The first works of 2019 were ready by the 3rd week of January: two linocuts of medium size, one with two plates and the other one with three. The aim was transparency, juxtaposition of free drawing and design drawing, experimenting with white on black to achieve the aimed transparency. Noted while working: Later the underprint might be coloured. Titles: “Pattern: white noise” and “Pattern: efforts to tame freedom”.
Proof prints and models
These two linocut prints took many work hours and many proof prints. After the first proofs of the first one (White noise), I printed on Japanese paper Awagami size 49,5 x 61 cm. The result was not what I wanted: the paper did not stick well on the inked plate and did not absorb the ink well. As a result, the second plate which entails a large inked surface (white) came out with lines from the spoon that I use for hand printing.
Then, I made the second design and decided to use three plates. Before working on the two smaller plates for this one, I made a model from milky semi-transparent paper that is usually used for animation design.
Tosa Shi paper and waterbased ink
After several proofs, I went ahead with printing again: I bought new Japanese paper of differently layed fibres and slightly smaller sheets: Tosa Shi is the name of the paper, white colour, with a rather coarse texture on one side, smooth on the other; the sheets I bought are size 45,5 x 60 cm. This paper sticks well on the inked linoplates. While printing you see the design at the back side of the paper. It is also strong, does not tear. It does leave a bit of grain/dust on the black surfaces. I don’t know if this can be avoided if using oil ink. This time I wanted to work fast so I used the Schminke waterbased ink (with natural bind mediums-gummi arabicum). This ink is supposed to dry within 15′. However, to print the second layer, I allowed the prints to dry for one day. For the 3rd layer of design 2 – black lines on white surface – I waited for two hours for the white to dry. Still, I have the impression that it could have dried longer. I also tried both sides of the paper to see which side prints better. It is definetely the smooth side that you need to use. Unless you want to experiment with dusty like surfaces and a result of less opaque colour.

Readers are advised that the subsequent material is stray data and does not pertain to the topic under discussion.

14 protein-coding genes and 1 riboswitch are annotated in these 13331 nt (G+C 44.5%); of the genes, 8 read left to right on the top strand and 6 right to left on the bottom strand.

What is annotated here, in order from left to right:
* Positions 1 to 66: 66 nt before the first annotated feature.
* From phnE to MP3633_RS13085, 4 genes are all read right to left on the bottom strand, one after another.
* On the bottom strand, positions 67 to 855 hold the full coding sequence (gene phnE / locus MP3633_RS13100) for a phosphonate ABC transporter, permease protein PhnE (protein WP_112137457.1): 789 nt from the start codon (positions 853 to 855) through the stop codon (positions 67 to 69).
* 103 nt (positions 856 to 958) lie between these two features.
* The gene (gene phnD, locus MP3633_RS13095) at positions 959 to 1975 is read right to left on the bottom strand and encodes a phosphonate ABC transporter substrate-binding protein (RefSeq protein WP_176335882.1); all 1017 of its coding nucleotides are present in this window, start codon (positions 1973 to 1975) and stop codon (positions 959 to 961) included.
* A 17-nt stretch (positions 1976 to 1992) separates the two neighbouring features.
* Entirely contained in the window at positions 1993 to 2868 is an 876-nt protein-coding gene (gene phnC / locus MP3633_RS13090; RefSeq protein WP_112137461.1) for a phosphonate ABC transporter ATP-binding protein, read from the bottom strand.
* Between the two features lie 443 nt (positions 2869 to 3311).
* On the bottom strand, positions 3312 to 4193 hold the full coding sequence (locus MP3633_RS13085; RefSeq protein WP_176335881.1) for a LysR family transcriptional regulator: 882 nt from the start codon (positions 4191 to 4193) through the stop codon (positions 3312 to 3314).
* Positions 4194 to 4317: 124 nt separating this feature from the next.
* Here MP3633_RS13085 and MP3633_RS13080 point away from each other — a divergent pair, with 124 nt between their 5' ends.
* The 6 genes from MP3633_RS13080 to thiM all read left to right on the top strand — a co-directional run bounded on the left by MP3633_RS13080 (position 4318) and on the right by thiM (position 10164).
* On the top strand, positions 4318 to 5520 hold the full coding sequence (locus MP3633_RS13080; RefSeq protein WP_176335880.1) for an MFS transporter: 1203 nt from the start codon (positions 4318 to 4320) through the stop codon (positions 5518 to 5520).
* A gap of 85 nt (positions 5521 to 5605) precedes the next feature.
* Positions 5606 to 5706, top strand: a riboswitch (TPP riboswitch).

2019 will be a printing year for me. I continue now with smaller format linocuts and with colour (red and yellow inks already in the studio). Then I also want to work with lithography. I have two designs nearly finished; need to sit down and prepare them and then arrange to go to the printing studio in The Hague, to put them on a stone and print.
Engraving is a (or the) art labour to draw satisfaction and peace from. You need physical strenght, control on your movement, good planning and precision, and a special kind of concentration and devotion when engraving and printing; and the prints radiate all this. What a thrill!